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How your donations help?

  • £11 could provide a child with a ‘school in a bag’ to make sure they don’t miss out on their education.
  • £33 could pay for enough water purification tablets for a family for a month.
  • £52 could provide a displaced family with basic food commodities for a whole month.
  • £164 could pay for the treatment of one child with severe acute malnutrition.


Yemen is in the midst of the world's largest humanitarian crisis. The war is now over five years long and has left 12.3m children in need of assistance.

After half of Yemeni health facilities were destroyed through war, the impact of coronavirus will be devastating. Find out more about our coronavirus response in Yemen. 

Yemen has over 2,000 confirmed COVID-19 cases, and there are reports of deaths from symptoms from around the country, with alarmingly high case fatality.

Yemen is a perfect storm of humanitarian, protection and economic crises, with each fuelling the other.

Extreme hunger and disease may have already claimed the lives of up to 85,000 young children.

Your support for our appeal is urgent - please donate to Yemen today.

Our teams are in Yemen right now, making sure children can eat, access healthcare, continue education and be protected from violence. 

But the crisis is worsening. And with the announcement that the UK government will cut its aid budget to Yemen by more than half, now, more than ever, we urgently need your help.

Children urgently need your support to help them survive. 



What are we doing to help?

We’re the largest independent aid agency in Yemen, working on the ground – as well as campaigning for lasting change – to help children survive this brutal war.

Across Yemen, we’re supporting 240 clinics,  16 mobile health teams and 27 hospitals. Without your donations, we wouldn't be able to:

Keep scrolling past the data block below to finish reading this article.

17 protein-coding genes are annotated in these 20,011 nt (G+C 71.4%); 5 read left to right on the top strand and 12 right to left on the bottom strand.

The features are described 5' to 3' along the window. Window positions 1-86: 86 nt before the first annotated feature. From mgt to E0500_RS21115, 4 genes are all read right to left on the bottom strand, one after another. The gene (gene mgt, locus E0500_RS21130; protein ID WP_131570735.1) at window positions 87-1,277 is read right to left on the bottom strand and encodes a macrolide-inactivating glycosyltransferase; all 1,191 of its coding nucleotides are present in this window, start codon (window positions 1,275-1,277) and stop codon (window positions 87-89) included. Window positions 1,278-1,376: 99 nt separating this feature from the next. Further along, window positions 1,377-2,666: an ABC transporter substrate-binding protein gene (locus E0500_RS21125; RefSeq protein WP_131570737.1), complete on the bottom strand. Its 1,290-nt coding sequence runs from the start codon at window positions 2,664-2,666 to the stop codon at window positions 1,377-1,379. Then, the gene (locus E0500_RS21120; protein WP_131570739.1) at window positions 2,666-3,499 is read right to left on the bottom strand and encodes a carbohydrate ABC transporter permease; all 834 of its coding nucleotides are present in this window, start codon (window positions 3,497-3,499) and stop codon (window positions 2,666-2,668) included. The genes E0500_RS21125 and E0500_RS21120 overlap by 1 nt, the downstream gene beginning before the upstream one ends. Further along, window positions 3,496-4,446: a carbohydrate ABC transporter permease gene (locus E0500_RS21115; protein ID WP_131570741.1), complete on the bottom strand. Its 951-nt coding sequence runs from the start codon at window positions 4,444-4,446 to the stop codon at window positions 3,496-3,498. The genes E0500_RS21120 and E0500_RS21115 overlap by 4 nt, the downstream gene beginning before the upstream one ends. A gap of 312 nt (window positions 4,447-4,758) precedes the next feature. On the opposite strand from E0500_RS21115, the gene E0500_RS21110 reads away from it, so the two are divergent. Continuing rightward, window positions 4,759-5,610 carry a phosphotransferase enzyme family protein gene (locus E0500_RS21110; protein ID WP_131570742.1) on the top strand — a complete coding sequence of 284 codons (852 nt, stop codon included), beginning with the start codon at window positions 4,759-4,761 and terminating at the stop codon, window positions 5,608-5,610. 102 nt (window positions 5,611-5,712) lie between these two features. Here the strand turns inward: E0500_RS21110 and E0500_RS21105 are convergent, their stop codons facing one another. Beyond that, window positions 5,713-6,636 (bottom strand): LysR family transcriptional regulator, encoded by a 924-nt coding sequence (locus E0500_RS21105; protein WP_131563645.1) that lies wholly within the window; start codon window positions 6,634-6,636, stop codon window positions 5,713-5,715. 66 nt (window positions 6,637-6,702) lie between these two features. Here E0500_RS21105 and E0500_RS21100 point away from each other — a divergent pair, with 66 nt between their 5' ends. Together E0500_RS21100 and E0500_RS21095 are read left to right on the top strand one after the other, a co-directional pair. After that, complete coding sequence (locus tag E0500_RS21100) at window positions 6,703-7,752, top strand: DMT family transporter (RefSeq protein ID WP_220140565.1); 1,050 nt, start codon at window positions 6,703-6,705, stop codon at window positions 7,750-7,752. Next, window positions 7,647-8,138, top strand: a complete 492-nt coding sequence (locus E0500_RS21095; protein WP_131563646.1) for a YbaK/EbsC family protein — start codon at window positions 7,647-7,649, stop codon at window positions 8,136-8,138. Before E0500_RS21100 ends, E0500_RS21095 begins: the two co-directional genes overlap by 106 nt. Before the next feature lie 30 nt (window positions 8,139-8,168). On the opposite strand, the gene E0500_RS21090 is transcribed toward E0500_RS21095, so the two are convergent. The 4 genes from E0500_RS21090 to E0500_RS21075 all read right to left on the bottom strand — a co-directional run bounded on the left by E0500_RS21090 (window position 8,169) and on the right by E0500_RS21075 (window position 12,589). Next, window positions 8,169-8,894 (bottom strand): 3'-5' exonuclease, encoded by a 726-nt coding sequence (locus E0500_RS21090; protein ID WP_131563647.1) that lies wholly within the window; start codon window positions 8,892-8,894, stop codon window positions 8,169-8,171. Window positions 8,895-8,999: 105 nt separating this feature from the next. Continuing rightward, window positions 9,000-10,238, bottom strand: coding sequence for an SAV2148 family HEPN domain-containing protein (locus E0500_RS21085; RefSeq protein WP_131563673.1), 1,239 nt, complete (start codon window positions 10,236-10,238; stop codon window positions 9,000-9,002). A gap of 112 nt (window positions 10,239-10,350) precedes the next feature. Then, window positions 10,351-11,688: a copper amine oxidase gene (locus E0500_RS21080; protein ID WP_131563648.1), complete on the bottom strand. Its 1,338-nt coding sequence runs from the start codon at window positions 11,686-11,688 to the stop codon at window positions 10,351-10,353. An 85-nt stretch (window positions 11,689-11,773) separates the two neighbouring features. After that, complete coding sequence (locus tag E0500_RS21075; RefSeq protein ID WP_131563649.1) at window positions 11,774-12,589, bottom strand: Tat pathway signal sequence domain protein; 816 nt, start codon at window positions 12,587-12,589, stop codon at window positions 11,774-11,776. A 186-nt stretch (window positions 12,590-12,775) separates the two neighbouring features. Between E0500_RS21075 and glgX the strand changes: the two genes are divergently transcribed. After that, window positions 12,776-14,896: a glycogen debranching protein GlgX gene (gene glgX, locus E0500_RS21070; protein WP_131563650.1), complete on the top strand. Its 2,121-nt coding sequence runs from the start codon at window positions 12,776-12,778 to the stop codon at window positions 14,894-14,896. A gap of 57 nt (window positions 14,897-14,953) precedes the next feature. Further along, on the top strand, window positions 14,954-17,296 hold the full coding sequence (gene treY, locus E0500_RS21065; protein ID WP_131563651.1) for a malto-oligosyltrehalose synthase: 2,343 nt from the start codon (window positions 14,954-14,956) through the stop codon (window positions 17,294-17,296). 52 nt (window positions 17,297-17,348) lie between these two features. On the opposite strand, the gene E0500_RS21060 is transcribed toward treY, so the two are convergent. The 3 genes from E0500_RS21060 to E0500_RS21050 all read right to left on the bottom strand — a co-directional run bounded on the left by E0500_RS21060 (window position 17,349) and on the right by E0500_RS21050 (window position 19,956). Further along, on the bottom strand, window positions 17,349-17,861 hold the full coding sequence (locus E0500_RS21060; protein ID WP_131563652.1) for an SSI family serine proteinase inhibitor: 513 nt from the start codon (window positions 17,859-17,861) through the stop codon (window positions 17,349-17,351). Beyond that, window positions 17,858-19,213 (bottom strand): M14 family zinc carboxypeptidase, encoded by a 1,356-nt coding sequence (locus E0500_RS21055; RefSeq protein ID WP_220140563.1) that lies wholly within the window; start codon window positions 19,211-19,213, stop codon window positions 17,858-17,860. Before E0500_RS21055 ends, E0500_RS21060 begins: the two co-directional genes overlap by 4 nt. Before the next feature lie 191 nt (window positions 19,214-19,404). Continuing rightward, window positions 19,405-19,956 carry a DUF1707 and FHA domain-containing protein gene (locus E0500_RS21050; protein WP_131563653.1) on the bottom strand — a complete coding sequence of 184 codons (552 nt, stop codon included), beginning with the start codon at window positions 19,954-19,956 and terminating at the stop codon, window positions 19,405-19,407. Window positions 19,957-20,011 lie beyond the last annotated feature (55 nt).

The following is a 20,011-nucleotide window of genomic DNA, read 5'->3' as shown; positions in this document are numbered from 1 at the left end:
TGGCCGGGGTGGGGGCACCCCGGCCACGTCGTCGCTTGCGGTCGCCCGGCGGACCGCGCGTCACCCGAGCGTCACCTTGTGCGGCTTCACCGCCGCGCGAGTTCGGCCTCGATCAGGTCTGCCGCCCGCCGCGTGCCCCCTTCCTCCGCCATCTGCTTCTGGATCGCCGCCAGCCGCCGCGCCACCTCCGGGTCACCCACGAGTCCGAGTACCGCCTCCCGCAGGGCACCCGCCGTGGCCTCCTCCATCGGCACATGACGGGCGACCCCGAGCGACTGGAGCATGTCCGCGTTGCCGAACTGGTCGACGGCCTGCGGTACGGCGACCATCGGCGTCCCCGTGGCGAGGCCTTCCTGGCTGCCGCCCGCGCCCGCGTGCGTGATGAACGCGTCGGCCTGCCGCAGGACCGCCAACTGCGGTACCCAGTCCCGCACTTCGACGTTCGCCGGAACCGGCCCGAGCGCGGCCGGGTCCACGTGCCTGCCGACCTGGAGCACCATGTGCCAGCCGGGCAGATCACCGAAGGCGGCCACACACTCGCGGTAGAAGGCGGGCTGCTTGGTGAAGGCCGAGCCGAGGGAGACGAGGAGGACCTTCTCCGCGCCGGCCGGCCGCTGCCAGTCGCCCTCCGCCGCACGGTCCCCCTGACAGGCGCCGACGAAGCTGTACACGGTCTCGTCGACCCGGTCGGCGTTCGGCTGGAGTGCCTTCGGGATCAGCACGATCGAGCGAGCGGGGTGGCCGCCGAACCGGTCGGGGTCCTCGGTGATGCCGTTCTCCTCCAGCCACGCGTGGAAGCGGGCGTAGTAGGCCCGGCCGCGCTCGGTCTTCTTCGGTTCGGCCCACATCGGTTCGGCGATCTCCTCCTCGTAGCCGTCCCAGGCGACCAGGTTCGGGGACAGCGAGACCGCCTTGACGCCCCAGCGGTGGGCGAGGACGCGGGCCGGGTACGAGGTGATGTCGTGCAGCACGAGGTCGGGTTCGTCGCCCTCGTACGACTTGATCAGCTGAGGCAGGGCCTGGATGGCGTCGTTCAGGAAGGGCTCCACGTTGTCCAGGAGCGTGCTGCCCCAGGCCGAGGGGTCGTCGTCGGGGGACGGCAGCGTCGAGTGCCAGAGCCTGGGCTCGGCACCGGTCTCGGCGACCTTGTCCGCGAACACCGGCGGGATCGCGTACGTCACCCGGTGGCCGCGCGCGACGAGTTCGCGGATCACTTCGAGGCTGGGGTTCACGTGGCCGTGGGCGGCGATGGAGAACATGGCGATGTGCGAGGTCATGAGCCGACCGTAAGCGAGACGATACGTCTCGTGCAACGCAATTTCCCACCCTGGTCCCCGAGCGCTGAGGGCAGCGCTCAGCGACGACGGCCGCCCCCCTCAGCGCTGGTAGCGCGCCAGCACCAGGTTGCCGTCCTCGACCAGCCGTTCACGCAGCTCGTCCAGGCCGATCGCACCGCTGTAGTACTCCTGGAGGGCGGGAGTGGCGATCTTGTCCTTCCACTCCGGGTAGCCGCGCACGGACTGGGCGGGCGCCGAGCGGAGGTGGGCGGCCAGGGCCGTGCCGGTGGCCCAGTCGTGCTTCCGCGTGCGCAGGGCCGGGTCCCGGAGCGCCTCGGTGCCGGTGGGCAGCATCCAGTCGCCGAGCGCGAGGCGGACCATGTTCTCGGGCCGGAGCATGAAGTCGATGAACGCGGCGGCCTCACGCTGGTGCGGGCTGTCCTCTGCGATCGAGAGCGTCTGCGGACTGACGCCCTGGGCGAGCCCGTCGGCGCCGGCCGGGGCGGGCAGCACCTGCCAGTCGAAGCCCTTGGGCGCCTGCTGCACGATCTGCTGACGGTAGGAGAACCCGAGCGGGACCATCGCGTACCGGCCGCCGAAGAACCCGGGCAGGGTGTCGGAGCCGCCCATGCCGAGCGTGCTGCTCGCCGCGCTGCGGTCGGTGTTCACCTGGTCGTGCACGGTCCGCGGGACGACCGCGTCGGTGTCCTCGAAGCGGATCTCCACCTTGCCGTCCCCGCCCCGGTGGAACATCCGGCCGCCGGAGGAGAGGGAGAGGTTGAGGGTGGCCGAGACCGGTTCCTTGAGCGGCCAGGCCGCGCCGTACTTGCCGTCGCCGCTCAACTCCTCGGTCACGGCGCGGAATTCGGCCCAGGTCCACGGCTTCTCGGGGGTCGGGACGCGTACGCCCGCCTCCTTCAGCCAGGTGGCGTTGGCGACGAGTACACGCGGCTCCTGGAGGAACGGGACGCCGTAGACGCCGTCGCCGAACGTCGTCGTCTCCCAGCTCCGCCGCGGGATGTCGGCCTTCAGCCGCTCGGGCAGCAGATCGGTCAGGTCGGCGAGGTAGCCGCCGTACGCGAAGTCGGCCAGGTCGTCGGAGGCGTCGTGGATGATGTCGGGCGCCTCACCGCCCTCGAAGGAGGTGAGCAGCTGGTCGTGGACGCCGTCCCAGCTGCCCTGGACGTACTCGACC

• treat sick and injured children
  • provide life-saving treatment for malnourished children
  • respond to deadly disease outbreaks, such as cholera and diptheria
  • provide access to safe drinking water and essential hygiene items

How we're helping Samar*

Samar*, 11 months old, lives in a tent in the desert with her family

Samar*, 11 months old, lives in a tent in the desert with her family


Samar's* family lives in the middle of the desert, in a tent that was damaged by the heavy winds. Her mother left their home when she was just a few months old due to economic problems and the family issues that ensued, so Samar did not get appropriate breastfeeding and care.

Samar has been severely malnourished ever since her mother left them, and she has been admitted several times to the hospital. Samar was referred to the Mobile Clinic as a case of Severe Acute Malnutrition (SAM). At the clinic, she received the routine vaccinations for the first time, and has been given nutritional peanut paste.

7.4m children are in need of child protection assistance. Without your donations, we wouldn't be able to:

  • run safe spaces where children can learn, play and begin the long journey to recovery
  • deliver psychosocial support to help children come to terms with the horrors they've experienced
  • raise awareness in communities about protecting children from violence and exploitation.

How we helped Rami*

Rami* 15, was injured by a warplane in Yemen

Rami* 15, was injured by a warplane in Yemen

Cousin Rami, 15, and Waleed*, 10, suffered life-changing injuries during two successive airstrikes near their home. Their relative, Bakeel*, 18, lost his father and two nephews.

The family were at the mosque for evening prayer when they heard the warplanes overhead. As they left the mosque, the bombing started.